Lipid goals after 2 years of follow-up

After 2 years of follow-up, the proportion of patients with LDL cholesterol <100mg/dl was 17.2% in the first and 48.5% in the second cohort (p for the comparison between the cohorts <0.001). There were significant differences between baseline and follow-up in both patient cohorts (p = 0.001 and p <0.001 for cohorts I and II, respectively). Furthermore, the proportion of patients with LDL cholesterol <70mg/dl was 1.3% in the first and 9.5% in the second cohort (p <0.001 for the comparison between the cohorts). Again, there were significant differences between baseline and follow-up in both patient cohorts (p <0.001 and p = 0.001 for cohorts I and II, respectively). In cohort I 55% of the patients who did not achieve the LDL cholesterol goal <70 mg/dl and in cohort II 47% of the patients who did not achieve the LDL cholesterol goal <70 mg/dl, were on statin therapy at follow-up.

Regarding triglycerides, 54.3% in cohort I and 65.5% in cohort II achieved values <150 mg/dl (for the comparison between the cohorts p = 0.003) with a significant difference between baseline and follow-up (p = 0.001 and p = <0.001 for cohort I and cohorts II, respectively). A total of 23.9% of the patients of cohort I and 16.1% of cohort II had triglycerides >200 mg/dl after 2 years of follow-up; p <0.001 for the comparison between the cohorts). From these patients, 7.6% in cohort and 25.4% in cohort II achieved a non-HDL cholesterol of <130 mg/dl (p <0.001); 4.8% in cohort I and 12.8% in cohort II achieved the non-HDL cholesterol goal of <100 mg/dl (p <0.001). There again was a significant difference between baseline and follow-up in non-HDL goal attainment in cohort I and cohort II (p <0.001; fig. 1).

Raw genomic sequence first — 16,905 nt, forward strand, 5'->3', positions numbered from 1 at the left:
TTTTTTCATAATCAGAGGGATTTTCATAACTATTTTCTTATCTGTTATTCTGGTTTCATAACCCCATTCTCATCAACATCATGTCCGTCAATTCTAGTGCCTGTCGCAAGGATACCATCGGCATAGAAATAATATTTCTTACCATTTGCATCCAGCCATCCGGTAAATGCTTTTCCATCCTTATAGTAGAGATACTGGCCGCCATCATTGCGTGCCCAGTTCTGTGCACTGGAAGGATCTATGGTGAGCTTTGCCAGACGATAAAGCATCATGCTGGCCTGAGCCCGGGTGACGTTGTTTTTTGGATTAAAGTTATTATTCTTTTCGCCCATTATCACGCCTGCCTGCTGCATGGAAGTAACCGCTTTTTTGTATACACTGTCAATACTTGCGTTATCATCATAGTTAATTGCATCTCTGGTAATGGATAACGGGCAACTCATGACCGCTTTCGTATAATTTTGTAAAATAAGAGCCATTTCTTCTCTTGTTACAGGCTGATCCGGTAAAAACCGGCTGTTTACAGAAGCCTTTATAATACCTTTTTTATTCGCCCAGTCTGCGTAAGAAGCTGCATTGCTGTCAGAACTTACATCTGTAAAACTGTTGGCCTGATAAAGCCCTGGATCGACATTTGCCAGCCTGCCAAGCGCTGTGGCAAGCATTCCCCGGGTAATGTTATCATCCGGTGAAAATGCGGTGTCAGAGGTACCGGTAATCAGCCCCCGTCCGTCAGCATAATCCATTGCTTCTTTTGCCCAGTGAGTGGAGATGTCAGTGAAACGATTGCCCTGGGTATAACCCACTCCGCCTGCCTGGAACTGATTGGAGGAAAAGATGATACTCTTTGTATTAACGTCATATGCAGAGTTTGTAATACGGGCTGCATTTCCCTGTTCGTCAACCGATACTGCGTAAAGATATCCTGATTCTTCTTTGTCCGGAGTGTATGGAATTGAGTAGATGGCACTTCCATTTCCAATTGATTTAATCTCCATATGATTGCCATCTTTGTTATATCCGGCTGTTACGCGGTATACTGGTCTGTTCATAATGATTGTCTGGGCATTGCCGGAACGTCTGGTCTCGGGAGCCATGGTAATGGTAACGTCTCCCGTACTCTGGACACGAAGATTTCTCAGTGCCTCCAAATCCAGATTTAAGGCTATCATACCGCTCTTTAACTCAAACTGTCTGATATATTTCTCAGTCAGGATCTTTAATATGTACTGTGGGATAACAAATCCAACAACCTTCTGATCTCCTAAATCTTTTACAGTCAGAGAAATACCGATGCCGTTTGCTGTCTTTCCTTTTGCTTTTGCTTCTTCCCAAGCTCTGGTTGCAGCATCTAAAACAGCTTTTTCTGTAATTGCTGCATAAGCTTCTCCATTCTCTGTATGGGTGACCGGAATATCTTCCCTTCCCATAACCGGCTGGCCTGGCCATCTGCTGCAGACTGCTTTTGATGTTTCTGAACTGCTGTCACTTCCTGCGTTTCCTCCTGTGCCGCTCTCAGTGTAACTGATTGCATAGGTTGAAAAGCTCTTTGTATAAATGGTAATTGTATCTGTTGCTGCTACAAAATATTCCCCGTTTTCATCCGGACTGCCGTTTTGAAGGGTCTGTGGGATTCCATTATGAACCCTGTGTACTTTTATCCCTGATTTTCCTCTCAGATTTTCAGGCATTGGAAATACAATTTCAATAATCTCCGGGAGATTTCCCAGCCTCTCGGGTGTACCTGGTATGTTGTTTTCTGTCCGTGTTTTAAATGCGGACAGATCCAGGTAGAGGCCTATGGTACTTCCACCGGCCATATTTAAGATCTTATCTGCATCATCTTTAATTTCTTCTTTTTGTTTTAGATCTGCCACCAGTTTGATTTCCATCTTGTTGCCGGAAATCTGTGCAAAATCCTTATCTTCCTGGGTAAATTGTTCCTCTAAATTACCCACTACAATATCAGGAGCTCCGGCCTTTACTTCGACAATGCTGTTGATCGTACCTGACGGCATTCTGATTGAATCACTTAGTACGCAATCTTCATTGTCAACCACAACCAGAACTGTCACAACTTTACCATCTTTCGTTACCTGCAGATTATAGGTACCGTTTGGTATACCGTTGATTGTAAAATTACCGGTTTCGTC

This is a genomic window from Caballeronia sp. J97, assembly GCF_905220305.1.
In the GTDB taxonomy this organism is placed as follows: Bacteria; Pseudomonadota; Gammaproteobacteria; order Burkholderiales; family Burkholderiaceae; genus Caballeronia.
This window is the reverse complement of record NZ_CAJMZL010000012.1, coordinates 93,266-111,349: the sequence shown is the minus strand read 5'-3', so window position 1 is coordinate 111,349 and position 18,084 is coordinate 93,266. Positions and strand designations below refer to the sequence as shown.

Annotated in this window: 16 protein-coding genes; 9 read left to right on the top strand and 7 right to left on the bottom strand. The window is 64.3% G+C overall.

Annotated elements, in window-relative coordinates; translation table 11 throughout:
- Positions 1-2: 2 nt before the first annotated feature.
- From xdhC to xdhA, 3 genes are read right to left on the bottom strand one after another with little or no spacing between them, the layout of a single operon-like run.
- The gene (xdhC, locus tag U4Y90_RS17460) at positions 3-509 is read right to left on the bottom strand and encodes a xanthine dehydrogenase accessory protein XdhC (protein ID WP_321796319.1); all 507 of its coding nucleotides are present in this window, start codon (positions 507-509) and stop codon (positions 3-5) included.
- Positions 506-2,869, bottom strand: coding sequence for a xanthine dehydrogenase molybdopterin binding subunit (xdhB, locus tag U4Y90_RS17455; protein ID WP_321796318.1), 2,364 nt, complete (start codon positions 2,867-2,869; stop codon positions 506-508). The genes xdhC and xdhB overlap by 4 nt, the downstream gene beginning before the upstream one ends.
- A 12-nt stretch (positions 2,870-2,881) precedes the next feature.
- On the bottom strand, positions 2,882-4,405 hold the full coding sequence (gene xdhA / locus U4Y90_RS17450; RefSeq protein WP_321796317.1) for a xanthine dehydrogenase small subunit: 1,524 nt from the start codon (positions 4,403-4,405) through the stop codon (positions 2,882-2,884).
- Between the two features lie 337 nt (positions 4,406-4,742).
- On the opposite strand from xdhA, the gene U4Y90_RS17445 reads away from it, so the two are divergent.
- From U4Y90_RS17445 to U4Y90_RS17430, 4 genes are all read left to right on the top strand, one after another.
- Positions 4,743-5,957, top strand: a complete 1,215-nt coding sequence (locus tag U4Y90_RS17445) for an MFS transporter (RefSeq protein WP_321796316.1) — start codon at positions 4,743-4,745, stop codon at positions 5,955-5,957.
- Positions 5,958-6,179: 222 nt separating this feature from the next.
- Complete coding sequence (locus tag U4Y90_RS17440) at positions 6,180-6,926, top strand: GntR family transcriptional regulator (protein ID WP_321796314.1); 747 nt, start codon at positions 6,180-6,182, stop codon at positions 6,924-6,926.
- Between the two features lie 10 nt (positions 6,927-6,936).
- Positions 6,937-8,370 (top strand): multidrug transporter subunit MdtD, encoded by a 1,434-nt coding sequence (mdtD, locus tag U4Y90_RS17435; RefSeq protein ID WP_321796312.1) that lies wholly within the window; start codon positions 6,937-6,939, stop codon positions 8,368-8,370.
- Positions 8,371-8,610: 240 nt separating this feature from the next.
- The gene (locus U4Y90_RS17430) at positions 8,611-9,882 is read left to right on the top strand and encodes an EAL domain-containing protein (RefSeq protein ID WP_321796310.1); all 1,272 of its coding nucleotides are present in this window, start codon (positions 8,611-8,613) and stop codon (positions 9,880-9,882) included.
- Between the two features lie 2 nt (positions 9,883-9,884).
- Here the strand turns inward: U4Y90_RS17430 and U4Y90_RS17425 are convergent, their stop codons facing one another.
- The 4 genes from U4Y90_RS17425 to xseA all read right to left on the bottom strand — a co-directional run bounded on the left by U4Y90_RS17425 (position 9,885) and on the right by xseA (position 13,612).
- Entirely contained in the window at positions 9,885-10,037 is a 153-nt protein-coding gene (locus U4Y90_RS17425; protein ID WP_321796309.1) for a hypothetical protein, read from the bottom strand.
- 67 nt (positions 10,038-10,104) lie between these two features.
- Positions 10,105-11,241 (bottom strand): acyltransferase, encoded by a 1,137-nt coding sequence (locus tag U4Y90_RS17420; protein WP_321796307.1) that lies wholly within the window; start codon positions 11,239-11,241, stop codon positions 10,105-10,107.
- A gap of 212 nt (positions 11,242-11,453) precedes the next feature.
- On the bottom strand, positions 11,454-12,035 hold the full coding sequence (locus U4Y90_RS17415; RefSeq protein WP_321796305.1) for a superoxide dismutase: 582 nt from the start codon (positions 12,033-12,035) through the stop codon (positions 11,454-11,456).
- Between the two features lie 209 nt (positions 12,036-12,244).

At follow-up systolic and diastolic blood pressure were 139 ± 24 mm Hg and 80 ± 12 mm Hg, respectively in cohort I and 143 ± 28 mm Hg and 83.52 ± 12, respectively, in cohort II. Among smokers, the smoking cessation rate was 12% in cohort I and 18% in cohort II during the follow-up period.

Subgroup analyses with respect to gender

Table 3 summarises lipid parameters of our two populations with respect to gender. Among our male coronary patients, LDL cholesterol at baseline was <70 mg/dl in 6.9% of the first and in 6.8% in the second patient cohort (p = 0.445 for the comparison between the two cohorts). After 2 years of follow-up, the proportion of patients with an LDL cholesterol <70 mg/dl was 2.0% and 6.9% in cohorts I and II, respectively (p <0.001 for both comparisons). There was no significant difference with regard to achieving the <70 mg/dl goal between baseline and follow up in cohort I (p = 0.180) but in cohort II (p = 0.002).